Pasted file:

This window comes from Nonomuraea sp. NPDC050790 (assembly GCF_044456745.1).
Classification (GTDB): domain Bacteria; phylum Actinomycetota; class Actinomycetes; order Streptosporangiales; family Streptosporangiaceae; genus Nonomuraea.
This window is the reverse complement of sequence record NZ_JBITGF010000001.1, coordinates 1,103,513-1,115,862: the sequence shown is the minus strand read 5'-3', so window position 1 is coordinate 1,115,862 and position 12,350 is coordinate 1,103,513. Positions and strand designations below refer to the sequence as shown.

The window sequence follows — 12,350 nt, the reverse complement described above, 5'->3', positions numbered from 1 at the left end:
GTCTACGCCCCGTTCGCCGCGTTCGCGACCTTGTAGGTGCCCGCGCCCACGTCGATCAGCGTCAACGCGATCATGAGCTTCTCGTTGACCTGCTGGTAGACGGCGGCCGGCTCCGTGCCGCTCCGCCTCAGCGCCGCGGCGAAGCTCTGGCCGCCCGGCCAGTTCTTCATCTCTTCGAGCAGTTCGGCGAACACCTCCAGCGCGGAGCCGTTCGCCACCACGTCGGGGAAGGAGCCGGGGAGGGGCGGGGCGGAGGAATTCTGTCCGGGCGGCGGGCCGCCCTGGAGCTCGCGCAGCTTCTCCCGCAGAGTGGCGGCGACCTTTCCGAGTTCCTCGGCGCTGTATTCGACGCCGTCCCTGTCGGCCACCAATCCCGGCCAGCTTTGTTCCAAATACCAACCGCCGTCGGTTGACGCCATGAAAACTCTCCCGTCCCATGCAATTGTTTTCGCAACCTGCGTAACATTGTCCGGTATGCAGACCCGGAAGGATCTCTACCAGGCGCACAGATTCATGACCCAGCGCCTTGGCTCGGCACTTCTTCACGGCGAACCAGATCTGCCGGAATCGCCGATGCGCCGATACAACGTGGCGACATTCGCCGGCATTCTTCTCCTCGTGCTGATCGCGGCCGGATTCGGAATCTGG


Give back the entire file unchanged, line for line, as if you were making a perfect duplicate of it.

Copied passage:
This window comes from Nonomuraea sp. NPDC050790 (assembly GCF_044456745.1).
Classification (GTDB): domain Bacteria; phylum Actinomycetota; class Actinomycetes; order Streptosporangiales; family Streptosporangiaceae; genus Nonomuraea.
This window is the reverse complement of sequence record NZ_JBITGF010000001.1, coordinates 1,103,513-1,115,862: the sequence shown is the minus strand read 5'-3', so window position 1 is coordinate 1,115,862 and position 12,350 is coordinate 1,103,513. Positions and strand designations below refer to the sequence as shown.

The window sequence follows — 12,350 nt, the reverse complement described above, 5'->3', positions numbered from 1 at the left end:
GTCTACGCCCCGTTCGCCGCGTTCGCGACCTTGTAGGTGCCCGCGCCCACGTCGATCAGCGTCAACGCGATCATGAGCTTCTCGTTGACCTGCTGGTAGACGGCGGCCGGCTCCGTGCCGCTCCGCCTCAGCGCCGCGGCGAAGCTCTGGCCGCCCGGCCAGTTCTTCATCTCTTCGAGCAGTTCGGCGAACACCTCCAGCGCGGAGCCGTTCGCCACCACGTCGGGGAAGGAGCCGGGGAGGGGCGGGGCGGAGGAATTCTGTCCGGGCGGCGGGCCGCCCTGGAGCTCGCGCAGCTTCTCCCGCAGAGTGGCGGCGACCTTTCCGAGTTCCTCGGCGCTGTATTCGACGCCGTCCCTGTCGGCCACCAATCCCGGCCAGCTTTGTTCCAAATACCAACCGCCGTCGGTTGACGCCATGAAAACTCTCCCGTCCCATGCAATTGTTTTCGCAACCTGCGTAACATTGTCCGGTATGCAGACCCGGAAGGATCTCTACCAGGCGCACAGATTCATGACCCAGCGCCTTGGCTCGGCACTTCTTCACGGCGAACCAGATCTGCCGGAATCGCCGATGCGCCGATACAACGTGGCGACATTCGCCGGCATTCTTCTCCTCGTGCTGATCGCGGCCGGATTCGGAATCTGG